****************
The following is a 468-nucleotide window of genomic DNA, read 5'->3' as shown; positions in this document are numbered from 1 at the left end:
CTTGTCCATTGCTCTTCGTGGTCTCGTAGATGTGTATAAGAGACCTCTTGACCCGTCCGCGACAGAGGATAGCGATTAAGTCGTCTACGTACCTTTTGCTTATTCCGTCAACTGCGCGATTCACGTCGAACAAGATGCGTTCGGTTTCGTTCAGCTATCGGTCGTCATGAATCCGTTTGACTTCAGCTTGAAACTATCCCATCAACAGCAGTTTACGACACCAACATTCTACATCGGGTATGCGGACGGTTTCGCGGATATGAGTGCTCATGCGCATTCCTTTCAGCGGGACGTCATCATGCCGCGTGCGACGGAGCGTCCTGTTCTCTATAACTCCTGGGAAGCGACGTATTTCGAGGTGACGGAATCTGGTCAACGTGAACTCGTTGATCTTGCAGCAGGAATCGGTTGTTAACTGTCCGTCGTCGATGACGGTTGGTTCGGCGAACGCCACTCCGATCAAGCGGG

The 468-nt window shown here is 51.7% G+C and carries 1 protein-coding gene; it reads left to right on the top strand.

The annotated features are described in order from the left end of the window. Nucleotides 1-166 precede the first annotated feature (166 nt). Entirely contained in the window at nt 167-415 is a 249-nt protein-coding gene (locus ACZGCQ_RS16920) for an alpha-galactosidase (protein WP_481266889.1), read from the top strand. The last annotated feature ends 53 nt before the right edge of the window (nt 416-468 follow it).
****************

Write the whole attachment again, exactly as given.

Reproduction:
The following is a 468-nucleotide window of genomic DNA, read 5'->3' as shown; positions in this document are numbered from 1 at the left end:
CTTGTCCATTGCTCTTCGTGGTCTCGTAGATGTGTATAAGAGACCTCTTGACCCGTCCGCGACAGAGGATAGCGATTAAGTCGTCTACGTACCTTTTGCTTATTCCGTCAACTGCGCGATTCACGTCGAACAAGATGCGTTCGGTTTCGTTCAGCTATCGGTCGTCATGAATCCGTTTGACTTCAGCTTGAAACTATCCCATCAACAGCAGTTTACGACACCAACATTCTACATCGGGTATGCGGACGGTTTCGCGGATATGAGTGCTCATGCGCATTCCTTTCAGCGGGACGTCATCATGCCGCGTGCGACGGAGCGTCCTGTTCTCTATAACTCCTGGGAAGCGACGTATTTCGAGGTGACGGAATCTGGTCAACGTGAACTCGTTGATCTTGCAGCAGGAATCGGTTGTTAACTGTCCGTCGTCGATGACGGTTGGTTCGGCGAACGCCACTCCGATCAAGCGGG

The 468-nt window shown here is 51.7% G+C and carries 1 protein-coding gene; it reads left to right on the top strand.

The annotated features are described in order from the left end of the window. Nucleotides 1-166 precede the first annotated feature (166 nt). Entirely contained in the window at nt 167-415 is a 249-nt protein-coding gene (locus ACZGCQ_RS16920) for an alpha-galactosidase (protein WP_481266889.1), read from the top strand. The last annotated feature ends 53 nt before the right edge of the window (nt 416-468 follow it).